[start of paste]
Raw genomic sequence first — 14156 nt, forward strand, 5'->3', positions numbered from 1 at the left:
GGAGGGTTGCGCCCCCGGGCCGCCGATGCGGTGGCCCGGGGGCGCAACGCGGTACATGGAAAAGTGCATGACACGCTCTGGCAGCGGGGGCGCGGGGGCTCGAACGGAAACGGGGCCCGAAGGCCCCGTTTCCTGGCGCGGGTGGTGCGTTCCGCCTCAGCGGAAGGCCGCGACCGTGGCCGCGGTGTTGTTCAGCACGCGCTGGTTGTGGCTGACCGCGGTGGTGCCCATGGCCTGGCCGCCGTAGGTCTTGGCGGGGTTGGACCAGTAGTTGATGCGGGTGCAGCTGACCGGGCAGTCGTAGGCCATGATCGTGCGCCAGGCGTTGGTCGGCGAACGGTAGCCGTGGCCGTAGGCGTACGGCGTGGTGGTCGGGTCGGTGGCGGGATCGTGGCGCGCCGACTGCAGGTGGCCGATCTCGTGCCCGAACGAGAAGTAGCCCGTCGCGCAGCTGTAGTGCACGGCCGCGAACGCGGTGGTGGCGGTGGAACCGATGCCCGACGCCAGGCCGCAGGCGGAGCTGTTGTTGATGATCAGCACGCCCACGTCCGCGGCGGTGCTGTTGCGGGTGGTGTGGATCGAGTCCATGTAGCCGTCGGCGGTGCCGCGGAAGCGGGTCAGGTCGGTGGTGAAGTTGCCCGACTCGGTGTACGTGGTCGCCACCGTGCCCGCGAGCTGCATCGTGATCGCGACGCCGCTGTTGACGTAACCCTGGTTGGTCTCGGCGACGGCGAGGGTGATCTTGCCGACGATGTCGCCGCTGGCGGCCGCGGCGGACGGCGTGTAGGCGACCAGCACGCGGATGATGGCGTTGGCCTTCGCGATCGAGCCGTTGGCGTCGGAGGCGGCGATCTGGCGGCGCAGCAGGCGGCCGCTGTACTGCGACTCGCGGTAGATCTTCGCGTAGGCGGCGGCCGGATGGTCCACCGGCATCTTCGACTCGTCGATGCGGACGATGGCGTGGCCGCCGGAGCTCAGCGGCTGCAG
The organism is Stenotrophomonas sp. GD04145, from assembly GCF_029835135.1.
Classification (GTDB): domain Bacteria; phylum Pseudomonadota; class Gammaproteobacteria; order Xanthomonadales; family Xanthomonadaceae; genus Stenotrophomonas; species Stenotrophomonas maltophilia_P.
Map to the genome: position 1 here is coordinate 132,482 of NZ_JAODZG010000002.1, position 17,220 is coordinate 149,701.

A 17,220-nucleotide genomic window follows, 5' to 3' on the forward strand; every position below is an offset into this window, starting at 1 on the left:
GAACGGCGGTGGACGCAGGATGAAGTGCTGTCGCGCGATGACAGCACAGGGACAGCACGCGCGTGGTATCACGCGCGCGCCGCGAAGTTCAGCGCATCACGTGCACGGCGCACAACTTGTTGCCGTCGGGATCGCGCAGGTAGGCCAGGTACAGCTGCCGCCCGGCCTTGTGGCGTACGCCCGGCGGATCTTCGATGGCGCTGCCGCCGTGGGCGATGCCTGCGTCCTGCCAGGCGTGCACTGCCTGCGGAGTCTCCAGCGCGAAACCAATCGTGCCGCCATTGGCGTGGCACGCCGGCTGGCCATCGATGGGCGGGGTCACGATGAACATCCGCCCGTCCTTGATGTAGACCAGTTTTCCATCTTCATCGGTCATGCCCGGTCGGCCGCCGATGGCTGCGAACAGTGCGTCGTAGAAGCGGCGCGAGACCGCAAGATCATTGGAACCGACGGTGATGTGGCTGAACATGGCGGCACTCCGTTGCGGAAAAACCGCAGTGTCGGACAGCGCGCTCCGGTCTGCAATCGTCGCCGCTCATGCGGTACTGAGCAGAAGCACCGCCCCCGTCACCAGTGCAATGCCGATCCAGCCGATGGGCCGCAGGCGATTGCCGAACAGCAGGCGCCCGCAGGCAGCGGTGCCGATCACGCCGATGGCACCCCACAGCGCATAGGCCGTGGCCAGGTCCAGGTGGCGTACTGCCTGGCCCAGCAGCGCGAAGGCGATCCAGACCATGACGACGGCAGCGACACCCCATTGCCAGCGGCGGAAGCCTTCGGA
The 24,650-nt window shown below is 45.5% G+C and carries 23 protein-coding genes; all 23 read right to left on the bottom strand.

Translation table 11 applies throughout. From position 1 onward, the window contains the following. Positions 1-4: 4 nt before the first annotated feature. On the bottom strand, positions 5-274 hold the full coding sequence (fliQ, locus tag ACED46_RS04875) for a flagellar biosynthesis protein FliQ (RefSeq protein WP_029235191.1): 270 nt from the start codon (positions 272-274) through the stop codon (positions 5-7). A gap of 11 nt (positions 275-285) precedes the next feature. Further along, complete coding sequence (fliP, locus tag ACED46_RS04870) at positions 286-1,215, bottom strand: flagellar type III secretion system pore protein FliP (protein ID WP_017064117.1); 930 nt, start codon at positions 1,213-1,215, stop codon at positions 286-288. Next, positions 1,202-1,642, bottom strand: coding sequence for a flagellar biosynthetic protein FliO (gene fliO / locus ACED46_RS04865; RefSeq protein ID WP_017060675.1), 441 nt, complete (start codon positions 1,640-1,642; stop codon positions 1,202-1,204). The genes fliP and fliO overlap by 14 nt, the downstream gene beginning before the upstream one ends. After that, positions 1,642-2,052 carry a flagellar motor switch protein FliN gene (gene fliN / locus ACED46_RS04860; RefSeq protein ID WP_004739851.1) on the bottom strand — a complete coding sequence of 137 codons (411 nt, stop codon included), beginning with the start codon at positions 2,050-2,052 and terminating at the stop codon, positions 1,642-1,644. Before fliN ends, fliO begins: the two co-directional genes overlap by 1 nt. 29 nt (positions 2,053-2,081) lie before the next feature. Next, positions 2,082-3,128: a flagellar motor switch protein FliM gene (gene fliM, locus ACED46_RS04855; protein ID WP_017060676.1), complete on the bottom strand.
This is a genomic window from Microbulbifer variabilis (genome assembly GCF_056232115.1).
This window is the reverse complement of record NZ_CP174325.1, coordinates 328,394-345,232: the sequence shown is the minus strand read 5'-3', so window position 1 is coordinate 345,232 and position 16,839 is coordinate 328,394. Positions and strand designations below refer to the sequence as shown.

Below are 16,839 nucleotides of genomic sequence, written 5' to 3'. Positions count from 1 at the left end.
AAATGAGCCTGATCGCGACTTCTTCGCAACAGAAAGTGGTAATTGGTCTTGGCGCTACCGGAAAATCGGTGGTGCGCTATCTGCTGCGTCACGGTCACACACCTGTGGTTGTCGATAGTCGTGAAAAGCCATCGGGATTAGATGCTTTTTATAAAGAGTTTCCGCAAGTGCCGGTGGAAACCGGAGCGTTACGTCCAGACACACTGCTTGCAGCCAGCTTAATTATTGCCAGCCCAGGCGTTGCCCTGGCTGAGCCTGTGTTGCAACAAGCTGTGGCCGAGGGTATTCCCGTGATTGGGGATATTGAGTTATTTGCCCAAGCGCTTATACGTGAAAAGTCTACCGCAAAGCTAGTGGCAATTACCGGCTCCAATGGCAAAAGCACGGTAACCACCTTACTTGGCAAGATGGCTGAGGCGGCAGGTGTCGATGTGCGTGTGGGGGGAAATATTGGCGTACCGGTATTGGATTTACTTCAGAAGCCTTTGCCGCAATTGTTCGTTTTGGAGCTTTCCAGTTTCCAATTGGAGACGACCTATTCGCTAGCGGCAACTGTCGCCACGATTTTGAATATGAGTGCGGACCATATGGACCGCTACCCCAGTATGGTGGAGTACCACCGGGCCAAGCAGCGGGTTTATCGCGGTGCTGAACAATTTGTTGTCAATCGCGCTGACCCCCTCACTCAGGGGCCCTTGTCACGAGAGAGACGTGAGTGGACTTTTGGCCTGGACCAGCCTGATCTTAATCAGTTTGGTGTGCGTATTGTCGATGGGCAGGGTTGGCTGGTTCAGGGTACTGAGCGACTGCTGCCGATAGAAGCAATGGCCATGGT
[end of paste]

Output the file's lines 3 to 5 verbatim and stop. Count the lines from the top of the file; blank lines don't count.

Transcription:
The organism is Stenotrophomonas sp. GD04145, from assembly GCF_029835135.1.
Classification (GTDB): domain Bacteria; phylum Pseudomonadota; class Gammaproteobacteria; order Xanthomonadales; family Xanthomonadaceae; genus Stenotrophomonas; species Stenotrophomonas maltophilia_P.
Map to the genome: position 1 here is coordinate 132,482 of NZ_JAODZG010000002.1, position 17,220 is coordinate 149,701.